United We Stand, Divided We Get Scammed

The latest software pricing scheme-Microsoft's Software Assurance program-has many of us angry at the thought of being held hostage to unfair licensing practices.

The latest software pricing scheme—Microsofts Software Assurance program—has many of us angry at the thought of being held hostage to unfair licensing practices. Its a trick thats already been attempted: Earlier this year, Oracle came under attack when it tried to impose a new pricing mechanism that used a universal power unit, or UPU, measurement to increase licensing costs.

But Oracle and, more recently, Microsoft experienced a sobering dose of user mutiny based on the unification of frustrated software users. User wrath forced Microsoft to ease up on this unpopular plan, which it did by switching the sign-up deadline from the original Feb. 28 date to July 31 and by removing Office XP upgrade requirements.

Other vendors take heed. Dont mess with licensing costs in a weak economy. Sure, everyone is struggling with the economy, and all businesses need to evaluate the bottom line. Most of us get that. But dont underestimate users ability to see through a poorly implemented pricing adjustment.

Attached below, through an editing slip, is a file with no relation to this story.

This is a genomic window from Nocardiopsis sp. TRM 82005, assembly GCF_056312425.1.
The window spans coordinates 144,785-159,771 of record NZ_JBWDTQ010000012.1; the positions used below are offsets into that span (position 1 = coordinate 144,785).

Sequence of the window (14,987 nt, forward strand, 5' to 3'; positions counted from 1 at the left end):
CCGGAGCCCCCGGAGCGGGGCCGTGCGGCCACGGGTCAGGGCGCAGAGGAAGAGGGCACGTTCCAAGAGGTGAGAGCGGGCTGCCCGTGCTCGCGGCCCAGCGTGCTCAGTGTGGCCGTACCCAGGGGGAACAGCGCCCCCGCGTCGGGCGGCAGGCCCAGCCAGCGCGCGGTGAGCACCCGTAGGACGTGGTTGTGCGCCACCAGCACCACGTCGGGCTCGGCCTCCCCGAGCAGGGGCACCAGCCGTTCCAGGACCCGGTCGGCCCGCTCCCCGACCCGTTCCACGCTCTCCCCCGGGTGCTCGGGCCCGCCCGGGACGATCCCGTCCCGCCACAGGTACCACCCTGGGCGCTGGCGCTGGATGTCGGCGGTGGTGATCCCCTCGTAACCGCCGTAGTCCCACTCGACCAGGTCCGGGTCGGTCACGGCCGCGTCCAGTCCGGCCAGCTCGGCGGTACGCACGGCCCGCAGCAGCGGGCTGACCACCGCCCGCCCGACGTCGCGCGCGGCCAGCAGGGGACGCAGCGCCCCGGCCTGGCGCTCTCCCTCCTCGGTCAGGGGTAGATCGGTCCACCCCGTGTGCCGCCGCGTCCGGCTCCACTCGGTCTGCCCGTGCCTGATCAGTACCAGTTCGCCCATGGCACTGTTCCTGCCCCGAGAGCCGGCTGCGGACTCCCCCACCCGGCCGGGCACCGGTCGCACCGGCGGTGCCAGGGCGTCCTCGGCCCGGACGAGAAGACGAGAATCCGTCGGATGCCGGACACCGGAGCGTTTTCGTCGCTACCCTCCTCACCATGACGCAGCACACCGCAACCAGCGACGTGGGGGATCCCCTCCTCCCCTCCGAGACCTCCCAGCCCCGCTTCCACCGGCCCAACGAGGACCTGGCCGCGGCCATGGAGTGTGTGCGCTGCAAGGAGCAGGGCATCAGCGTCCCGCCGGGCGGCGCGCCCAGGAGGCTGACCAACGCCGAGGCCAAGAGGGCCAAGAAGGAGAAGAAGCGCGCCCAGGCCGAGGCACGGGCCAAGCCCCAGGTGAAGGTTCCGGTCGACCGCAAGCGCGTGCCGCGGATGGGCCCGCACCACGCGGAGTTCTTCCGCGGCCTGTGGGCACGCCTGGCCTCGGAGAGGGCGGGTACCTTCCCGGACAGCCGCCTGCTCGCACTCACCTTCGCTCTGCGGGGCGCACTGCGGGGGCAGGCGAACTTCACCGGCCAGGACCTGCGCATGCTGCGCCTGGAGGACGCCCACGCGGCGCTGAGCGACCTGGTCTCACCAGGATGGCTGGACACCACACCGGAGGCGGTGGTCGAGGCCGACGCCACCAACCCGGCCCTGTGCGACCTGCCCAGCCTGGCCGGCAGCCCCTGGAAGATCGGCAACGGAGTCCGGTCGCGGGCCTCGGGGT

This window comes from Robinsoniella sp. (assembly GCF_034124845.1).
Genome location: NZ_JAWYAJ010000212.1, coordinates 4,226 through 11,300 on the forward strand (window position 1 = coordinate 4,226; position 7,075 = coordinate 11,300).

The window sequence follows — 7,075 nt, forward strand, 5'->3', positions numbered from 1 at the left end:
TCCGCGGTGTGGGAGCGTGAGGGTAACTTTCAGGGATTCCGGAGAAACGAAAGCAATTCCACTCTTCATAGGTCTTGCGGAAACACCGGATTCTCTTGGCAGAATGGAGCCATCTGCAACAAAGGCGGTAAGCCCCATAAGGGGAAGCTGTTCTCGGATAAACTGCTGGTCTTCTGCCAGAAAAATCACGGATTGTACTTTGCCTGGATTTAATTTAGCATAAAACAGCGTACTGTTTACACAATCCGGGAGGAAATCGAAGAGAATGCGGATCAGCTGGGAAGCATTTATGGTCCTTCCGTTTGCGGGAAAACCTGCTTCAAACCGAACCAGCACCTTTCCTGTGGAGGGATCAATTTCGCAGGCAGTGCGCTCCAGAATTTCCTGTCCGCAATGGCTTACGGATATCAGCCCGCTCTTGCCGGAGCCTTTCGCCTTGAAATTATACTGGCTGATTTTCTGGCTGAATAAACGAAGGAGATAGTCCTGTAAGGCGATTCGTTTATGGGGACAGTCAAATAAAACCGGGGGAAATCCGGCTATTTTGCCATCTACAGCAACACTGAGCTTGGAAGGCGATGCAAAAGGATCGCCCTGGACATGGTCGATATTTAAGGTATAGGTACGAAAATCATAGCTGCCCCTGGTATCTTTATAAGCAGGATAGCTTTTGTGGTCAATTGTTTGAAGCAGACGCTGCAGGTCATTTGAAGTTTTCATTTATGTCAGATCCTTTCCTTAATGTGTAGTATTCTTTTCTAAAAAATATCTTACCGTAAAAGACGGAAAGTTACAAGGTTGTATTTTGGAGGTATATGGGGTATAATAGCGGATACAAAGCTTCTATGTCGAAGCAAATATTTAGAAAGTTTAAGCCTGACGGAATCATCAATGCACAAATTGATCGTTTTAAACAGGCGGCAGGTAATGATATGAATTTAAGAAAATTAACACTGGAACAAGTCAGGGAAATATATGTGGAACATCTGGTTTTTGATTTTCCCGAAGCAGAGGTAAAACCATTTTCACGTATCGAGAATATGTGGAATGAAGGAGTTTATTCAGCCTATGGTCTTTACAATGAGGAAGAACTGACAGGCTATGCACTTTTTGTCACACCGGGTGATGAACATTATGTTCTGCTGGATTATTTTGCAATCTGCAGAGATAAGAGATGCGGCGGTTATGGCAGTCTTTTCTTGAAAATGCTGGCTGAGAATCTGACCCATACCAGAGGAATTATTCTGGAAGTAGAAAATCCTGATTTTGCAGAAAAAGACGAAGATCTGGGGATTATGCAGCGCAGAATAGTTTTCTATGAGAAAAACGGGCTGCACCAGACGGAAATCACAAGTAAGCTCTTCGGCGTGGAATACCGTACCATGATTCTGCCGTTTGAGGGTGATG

Tiered pricing still exists today, mostly in the mainframe world. Despite the dislike for such licensing, Oracle had the nerve to use the UPU scheme in the same manner. Under the UPU formula, my organization was going to have to buy more Oracle licenses than there were employees. Thank goodness that senior IT execs everywhere saw through this sham, and Oracle came to its senses by basing licensing cost on a per-server basis rather than on the size of the server.

Now, Microsoft is trying to run the "maintenance cost" game via Software Assurance. Again, this idea was born decades ago when vendors were assessing users a yearly charge based on a percentage of the current purchase price. This afforded vendors a guaranteed revenue stream. The Redmond gang tried to push the maintenance program, price hikes and a drop-dead date all at the same time. My advice to software vendors is to phase in pricing adjustments.

Its about standing together and letting software vendors know that loyal organizations cant be bushwhacked into half-baked licensing schemes. Let your vendor sales rep know how you feel, and dont be so quick to sign new agreements. Chances are that the vendor will rethink any pricing adjustment if there is significant resistance or few takers. Times are tough, but Americans, especially we software users, wont fold under the pressure.